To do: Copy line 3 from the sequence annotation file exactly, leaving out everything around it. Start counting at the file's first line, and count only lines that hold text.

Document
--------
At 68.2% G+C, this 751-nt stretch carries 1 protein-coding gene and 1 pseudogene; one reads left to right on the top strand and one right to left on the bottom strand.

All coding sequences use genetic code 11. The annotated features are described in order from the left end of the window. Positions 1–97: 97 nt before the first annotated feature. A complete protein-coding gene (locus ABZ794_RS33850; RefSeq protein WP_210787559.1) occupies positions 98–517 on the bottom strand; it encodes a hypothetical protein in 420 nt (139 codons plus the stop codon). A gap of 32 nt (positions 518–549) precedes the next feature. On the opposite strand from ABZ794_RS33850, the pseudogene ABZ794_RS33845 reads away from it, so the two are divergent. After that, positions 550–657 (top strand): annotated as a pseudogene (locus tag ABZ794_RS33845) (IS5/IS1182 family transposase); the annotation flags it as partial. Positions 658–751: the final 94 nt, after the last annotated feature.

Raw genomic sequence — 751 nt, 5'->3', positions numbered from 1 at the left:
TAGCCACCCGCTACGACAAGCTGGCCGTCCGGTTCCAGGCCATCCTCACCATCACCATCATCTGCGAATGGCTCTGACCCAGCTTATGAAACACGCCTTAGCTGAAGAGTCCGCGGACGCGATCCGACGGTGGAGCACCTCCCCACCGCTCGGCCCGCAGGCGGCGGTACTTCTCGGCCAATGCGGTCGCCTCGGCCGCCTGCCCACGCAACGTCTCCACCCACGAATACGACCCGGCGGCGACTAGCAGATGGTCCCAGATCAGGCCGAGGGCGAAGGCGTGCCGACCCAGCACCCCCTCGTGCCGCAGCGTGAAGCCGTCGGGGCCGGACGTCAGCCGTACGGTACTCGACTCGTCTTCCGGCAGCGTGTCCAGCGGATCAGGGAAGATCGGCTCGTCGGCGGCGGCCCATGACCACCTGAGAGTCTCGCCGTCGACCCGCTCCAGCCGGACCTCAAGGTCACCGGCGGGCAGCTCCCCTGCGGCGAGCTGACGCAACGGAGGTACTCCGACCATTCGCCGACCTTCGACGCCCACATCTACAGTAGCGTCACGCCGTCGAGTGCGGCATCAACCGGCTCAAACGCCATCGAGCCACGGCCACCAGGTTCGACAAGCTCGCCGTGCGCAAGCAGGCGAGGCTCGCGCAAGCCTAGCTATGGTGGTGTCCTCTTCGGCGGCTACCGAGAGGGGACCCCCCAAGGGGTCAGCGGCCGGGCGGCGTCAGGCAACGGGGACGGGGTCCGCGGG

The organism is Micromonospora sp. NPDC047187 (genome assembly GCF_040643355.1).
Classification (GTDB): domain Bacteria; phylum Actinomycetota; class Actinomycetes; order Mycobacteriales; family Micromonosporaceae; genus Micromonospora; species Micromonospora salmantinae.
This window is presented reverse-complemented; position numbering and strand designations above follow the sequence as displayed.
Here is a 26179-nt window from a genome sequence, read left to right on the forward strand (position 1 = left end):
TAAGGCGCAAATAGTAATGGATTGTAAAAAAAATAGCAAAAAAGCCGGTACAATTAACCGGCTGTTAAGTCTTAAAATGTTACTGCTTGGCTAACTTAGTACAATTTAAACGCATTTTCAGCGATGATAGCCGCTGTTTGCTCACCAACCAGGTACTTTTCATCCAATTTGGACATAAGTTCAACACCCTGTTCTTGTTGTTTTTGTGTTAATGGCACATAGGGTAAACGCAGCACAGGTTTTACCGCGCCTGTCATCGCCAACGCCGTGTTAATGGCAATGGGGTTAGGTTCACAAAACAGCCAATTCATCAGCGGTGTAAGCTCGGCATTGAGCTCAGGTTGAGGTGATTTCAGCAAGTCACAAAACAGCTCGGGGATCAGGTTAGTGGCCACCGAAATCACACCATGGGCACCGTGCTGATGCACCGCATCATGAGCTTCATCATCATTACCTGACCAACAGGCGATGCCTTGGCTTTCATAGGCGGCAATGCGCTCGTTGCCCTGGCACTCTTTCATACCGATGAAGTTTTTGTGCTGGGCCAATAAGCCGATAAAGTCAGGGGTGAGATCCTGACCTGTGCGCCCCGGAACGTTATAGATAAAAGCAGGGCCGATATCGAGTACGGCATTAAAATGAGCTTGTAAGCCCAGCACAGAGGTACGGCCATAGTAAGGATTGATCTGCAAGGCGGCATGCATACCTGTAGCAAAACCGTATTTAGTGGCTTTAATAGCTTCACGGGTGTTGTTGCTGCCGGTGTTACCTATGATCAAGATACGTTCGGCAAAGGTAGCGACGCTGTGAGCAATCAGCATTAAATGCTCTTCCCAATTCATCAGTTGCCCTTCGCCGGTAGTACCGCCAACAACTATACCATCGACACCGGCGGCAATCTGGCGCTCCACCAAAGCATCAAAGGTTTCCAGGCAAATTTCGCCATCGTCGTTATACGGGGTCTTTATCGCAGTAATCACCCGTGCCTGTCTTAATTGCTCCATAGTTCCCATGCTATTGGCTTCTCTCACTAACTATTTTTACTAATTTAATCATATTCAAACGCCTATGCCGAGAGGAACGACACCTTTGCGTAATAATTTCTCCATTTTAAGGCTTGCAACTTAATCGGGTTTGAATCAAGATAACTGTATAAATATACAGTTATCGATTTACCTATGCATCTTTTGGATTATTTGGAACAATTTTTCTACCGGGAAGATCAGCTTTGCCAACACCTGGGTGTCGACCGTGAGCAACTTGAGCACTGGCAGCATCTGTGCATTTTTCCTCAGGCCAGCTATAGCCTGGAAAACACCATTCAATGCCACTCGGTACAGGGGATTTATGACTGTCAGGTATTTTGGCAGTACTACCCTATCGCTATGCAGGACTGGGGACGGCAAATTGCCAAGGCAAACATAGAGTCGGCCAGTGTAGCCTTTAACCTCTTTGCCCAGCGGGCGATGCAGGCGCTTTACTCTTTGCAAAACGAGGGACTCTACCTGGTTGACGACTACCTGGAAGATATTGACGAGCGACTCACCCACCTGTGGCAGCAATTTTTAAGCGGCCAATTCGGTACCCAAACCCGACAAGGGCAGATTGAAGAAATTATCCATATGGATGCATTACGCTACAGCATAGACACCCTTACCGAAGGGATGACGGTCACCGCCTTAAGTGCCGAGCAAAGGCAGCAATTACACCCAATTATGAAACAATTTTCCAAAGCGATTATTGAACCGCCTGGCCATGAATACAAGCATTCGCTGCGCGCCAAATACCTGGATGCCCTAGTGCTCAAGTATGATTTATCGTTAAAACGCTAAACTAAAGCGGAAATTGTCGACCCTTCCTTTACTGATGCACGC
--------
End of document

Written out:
Raw genomic sequence — 751 nt, 5'->3', positions numbered from 1 at the left: